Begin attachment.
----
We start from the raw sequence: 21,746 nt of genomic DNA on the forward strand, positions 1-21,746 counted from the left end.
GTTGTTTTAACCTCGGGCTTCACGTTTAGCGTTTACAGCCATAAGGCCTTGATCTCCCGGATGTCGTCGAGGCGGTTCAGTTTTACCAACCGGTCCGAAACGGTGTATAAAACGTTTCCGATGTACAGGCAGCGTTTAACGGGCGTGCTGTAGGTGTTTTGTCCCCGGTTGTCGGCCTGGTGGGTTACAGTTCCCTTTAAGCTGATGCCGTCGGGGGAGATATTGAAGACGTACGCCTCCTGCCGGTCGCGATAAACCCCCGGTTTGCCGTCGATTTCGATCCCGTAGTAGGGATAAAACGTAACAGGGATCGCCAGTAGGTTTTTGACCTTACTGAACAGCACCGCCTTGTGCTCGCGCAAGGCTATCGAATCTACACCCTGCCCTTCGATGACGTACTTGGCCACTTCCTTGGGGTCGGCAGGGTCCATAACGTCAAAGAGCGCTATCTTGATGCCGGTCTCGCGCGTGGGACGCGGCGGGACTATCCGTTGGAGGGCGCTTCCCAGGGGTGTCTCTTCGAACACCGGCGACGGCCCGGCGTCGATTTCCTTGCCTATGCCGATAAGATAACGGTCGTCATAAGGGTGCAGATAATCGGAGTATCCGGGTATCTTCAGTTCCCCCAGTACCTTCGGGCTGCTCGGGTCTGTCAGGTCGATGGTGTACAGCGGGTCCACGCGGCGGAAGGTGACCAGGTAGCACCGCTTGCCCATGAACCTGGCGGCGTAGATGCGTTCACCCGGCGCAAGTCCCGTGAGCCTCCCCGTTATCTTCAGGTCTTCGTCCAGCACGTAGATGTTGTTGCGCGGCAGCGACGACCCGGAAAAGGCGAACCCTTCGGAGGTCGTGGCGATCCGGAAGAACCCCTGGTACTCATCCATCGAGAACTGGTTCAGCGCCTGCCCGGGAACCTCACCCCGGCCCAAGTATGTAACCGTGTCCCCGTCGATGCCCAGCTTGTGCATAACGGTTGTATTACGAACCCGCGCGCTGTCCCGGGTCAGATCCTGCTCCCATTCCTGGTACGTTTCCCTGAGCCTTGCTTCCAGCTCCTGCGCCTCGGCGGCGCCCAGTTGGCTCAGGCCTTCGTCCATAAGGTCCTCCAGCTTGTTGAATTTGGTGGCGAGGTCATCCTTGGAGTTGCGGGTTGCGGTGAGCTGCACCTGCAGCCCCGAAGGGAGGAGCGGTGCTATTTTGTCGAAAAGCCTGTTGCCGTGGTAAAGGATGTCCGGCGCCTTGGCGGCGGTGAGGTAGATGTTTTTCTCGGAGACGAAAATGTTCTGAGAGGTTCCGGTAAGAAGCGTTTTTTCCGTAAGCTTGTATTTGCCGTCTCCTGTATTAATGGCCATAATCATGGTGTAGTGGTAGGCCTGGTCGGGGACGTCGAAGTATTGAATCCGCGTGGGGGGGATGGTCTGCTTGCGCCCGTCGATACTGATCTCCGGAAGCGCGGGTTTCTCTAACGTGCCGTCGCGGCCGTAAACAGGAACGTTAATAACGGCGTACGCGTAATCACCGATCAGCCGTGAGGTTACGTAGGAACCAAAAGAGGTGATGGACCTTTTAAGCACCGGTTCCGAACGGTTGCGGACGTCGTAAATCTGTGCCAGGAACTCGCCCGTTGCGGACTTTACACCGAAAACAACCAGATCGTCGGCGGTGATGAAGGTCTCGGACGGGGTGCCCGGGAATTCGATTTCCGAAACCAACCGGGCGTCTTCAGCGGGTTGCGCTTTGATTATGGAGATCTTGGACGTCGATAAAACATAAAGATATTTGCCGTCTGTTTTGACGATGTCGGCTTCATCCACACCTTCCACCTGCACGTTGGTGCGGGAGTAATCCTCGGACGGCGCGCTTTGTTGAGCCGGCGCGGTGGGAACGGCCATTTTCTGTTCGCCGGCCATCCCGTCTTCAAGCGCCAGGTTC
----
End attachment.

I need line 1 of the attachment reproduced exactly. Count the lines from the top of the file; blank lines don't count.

We start from the raw sequence: 21,746 nt of genomic DNA on the forward strand, positions 1-21,746 counted from the left end.